Hundreds of runners crossed the finish line in Prospect Park on Aug. 28 for the first official in-person running race held in New York City since the start of the coronavirus pandemic.
The contest, organized by NYCRuns, went off with a litany of virus precautions in place, such as staggered start times that saw 50 runners take off at a time between 7 and 9:30 am, a mask requirement while running, a medical screening, and the barring of spectators from the race’s course — all of which runners were willing to put up with for the chance to race in public again, organizers said.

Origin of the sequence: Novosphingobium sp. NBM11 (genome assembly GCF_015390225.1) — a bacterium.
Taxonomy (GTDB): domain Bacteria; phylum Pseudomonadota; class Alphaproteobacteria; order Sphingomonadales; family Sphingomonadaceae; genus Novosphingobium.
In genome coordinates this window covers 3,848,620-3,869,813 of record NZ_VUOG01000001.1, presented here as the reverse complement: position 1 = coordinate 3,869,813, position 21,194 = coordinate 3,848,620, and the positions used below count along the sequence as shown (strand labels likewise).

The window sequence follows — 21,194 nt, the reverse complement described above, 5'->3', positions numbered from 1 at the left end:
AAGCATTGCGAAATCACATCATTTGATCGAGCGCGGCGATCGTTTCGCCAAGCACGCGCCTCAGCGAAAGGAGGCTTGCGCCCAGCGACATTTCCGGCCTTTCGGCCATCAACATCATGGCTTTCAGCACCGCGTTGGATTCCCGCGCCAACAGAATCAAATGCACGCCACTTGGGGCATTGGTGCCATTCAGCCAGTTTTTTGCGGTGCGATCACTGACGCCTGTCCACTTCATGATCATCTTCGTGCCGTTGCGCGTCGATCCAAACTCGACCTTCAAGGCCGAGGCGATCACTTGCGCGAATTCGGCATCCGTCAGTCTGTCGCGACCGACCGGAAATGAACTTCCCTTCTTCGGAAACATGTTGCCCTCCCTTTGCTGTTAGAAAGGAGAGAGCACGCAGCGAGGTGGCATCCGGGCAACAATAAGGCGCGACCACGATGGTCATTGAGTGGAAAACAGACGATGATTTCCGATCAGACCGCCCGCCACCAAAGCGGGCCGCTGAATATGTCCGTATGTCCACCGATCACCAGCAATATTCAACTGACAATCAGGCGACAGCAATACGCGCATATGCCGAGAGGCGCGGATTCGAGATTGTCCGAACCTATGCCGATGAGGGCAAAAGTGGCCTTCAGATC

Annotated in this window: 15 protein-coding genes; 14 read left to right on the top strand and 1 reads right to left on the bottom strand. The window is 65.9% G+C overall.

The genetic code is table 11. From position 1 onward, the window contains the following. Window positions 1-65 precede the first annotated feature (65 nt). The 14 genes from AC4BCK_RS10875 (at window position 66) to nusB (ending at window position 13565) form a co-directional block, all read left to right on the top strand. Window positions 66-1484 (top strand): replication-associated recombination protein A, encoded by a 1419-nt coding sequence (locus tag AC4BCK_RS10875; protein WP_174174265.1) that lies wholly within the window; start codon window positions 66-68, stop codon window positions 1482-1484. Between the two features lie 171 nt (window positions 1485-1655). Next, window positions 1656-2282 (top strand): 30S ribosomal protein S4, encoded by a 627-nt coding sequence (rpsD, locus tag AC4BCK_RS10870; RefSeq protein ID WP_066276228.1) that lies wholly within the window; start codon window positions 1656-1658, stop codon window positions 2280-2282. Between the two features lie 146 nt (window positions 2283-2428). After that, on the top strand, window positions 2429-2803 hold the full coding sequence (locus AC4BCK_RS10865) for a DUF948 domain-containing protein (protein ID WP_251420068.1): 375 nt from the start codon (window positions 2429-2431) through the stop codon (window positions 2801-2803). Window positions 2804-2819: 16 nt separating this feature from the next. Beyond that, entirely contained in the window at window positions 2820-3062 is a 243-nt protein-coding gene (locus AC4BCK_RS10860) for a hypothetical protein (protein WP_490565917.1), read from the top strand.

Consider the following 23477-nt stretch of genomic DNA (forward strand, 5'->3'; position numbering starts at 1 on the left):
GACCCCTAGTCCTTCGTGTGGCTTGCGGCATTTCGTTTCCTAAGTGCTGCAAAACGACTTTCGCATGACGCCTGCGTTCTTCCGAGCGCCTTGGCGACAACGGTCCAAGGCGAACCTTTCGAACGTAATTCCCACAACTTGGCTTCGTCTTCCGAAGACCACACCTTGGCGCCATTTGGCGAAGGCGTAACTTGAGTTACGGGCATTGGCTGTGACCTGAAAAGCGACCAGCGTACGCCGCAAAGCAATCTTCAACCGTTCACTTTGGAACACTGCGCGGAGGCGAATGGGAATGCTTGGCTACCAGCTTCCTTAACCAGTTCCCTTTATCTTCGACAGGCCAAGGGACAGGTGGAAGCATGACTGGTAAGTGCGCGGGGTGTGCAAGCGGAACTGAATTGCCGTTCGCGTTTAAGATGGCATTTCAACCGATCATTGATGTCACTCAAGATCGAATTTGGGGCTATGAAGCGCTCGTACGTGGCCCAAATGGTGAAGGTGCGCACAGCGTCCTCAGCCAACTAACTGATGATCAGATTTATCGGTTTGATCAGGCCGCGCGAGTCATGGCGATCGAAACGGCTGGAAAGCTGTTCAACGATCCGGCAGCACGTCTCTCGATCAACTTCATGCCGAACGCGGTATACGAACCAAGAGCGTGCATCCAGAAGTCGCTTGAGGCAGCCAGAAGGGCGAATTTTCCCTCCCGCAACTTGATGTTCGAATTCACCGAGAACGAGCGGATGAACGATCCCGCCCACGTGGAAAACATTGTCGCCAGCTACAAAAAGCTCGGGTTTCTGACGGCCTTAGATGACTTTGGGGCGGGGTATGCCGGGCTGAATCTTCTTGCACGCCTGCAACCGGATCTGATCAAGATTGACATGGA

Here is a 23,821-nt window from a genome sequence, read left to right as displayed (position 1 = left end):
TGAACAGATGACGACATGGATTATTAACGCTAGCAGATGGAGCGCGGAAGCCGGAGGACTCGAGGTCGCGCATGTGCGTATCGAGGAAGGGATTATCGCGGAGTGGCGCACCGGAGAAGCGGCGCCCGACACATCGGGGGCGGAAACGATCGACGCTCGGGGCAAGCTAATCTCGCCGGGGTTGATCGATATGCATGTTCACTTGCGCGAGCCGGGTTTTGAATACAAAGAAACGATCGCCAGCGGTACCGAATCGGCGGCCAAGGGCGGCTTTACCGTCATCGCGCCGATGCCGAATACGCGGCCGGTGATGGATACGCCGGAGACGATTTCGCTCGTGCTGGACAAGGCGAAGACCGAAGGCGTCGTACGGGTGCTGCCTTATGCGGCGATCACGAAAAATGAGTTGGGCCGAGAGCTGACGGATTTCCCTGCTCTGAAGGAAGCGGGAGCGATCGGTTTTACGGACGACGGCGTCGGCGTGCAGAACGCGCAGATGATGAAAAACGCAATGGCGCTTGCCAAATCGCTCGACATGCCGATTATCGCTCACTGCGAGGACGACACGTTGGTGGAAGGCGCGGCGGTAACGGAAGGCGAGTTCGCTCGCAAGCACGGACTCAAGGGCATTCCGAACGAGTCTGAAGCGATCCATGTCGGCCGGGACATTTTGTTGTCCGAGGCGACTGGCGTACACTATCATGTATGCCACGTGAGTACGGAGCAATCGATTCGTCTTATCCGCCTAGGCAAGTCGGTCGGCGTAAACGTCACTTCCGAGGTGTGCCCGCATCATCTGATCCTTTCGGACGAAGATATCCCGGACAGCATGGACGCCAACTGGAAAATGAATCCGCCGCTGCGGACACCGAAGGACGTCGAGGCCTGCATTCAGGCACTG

“Everybody was super positive,” said NYCRuns founder Steve Lastoe. “It was a lot of fun actually.”
The race emphasized density reduction, athlete communication, self-reliance, and hygiene — using the acronym DASH, which runners embraced, according to Lastoe.
“People took it to heart, they listened,” he said.
Organizers of the 3.3-mile race dubbed it the “lousy t-shirt” race to emphasize the bare-bones workings of the event — all runners got was a race and a t-shirt.
While spectators were banned, park goers in Brooklyn’s backyard who stumbled across the race offered encouragement to runners, and organizers said the event felt like an important chapter in New York’s recovery from the pandemic.
“People in the park were happy that something was going on,” said Lastoe. “I think New York’s a bit hungry for things to take a couple steps forward at this point.”
Lastoe says the group hopes to host the Prospect Park Marathon on the greenspace’s loop in October, pending the go-ahead from park stewards.